Charles Schwab: On the MarketPosted: 12/28/2016 4:15 PM ET
Stocks Close Near Lows
U.S. stocks traded lower, as data, volume and conviction continue to be light in the final trading sessions of 2016. Treasuries, gold, the U.S. dollar and crude oil prices were all higher. Limited domestic economic data revealed an unexpected decline in pending home sales. In equity news, the Korea Fair Trade Commission announced it found that certain business practices of Qualcomm are in violation of the country's competition law.
The Dow Jones Industrial Average (DJIA) decreased 111 points (0.6%) to 19,834, the S&P 500 Index lost 19 points (0.8%) to 2,250 and the Nasdaq Composite declined 49 points (0.9%) to 5,439. In moderately-light volume, 611 million shares were traded on the NYSE and 1.3 billion shares changed hands on the Nasdaq. WTI crude oil ticked $0.16 higher to $54.06 per barrel and wholesale gasoline was $0.02 higher at $1.68 per gallon. Elsewhere, the Bloomberg gold spot price added $3.44 to $1,142.22 per ounce, and the Dollar Index—a comparison of the U.S. dollar to six major world currencies—was nearly 0.3% higher at 103.28.
Qualcomm Inc. (QCOM $66) announced late-yesterday an $865 million fine from South Korean regulators for violating competition laws regarding its patent licensing practices. The company said it intends to fight the ruling as it strongly believes that the Korea Fair Trade Commission findings are inconsistent with the facts, disregard the economic realities of the marketplace and misapply fundamental tenets of competition law. Shares traded lower.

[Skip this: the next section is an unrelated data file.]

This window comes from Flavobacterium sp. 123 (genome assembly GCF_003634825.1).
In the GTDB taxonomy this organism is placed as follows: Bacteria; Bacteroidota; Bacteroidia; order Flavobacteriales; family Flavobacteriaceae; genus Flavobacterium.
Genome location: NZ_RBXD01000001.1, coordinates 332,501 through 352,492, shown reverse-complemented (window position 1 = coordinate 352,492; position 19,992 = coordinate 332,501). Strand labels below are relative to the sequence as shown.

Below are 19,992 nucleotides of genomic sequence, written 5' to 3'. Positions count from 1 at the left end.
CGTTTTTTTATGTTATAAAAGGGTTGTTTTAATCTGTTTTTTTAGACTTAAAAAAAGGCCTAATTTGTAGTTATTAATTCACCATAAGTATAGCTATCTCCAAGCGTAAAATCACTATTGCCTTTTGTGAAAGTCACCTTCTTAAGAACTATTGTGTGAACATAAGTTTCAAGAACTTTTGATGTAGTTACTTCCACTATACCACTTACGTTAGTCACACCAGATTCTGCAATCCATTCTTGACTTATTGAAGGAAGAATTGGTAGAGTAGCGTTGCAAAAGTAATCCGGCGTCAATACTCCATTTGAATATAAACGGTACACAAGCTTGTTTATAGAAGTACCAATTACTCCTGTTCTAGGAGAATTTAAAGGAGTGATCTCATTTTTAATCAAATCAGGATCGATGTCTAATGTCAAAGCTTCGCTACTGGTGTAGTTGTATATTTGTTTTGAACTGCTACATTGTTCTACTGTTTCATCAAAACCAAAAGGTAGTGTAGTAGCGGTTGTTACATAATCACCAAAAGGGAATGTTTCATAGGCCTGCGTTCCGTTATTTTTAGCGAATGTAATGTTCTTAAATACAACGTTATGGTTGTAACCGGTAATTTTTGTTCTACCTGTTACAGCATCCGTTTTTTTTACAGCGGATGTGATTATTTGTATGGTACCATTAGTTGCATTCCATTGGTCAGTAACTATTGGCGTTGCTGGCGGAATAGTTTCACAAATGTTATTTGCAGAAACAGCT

Kate Spade & Co. (KATE $18) jumped amid a report from Dow Jones Newswires that the company is considering a sale of the company. KATE did not comment on the report.
Pending home sales surprisingly decline
Pending home sales fell 2.5% month-over-month (m/m) in November, versus the Bloomberg projection of a 0.5% gain, and following the unrevised 0.1% increase registered in October. Compared to last year, sales were 1.4% higher. Pending home sales reflect contract signings and are used as a gauge of the pipeline of existing home sales, which unexpectedly rose in November and remained at the highest level since February 2007.
Treasuries were higher, with the yield on the 2-year note ticking 2 basis points (bps) lower to 1.26%, the yield on the 10-year note falling 5 bps to 2.51% and the 30-year bond rate declining 4 bps to 3.10%.
Yesterday bond yields added to a recent surge that has come from upbeat economic data, which has accompanied high expectations for fiscal stimulus, tax reform and regulatory rollbacks following the surprise November Presidential election. Also, the rally in rates was bolstered in early December as the Fed's highly expected 25 bp increase to its target for the fed funds rate was delivered along with a forecast for three rate hikes in 2017, up from two in its September projection. Schwab's Chief Fixed Income Strategist, Kathy Jones discusses the bond markets in a video with Schwab's Vice President of Trading and Derivatives, Randy Frederick titled, How Should Bond Investors Prepare in Light of Fed Outlook for 2017? at www.schwab.com/insights, where you can also find her latest, Changing Conditions: A Bond Market FAQ. Follow Kathy and Randy on Twitter: @kathyjones and @randyafrederick.
Signs of rising inflation have also pressured bond prices and Schwab's Fixed Income Director, Collin Martin, CFA, discusses in his article, Inflation Is Rising: Time to Consider Treasury-Inflation Protected Securities? at www.schwab.com/onbonds.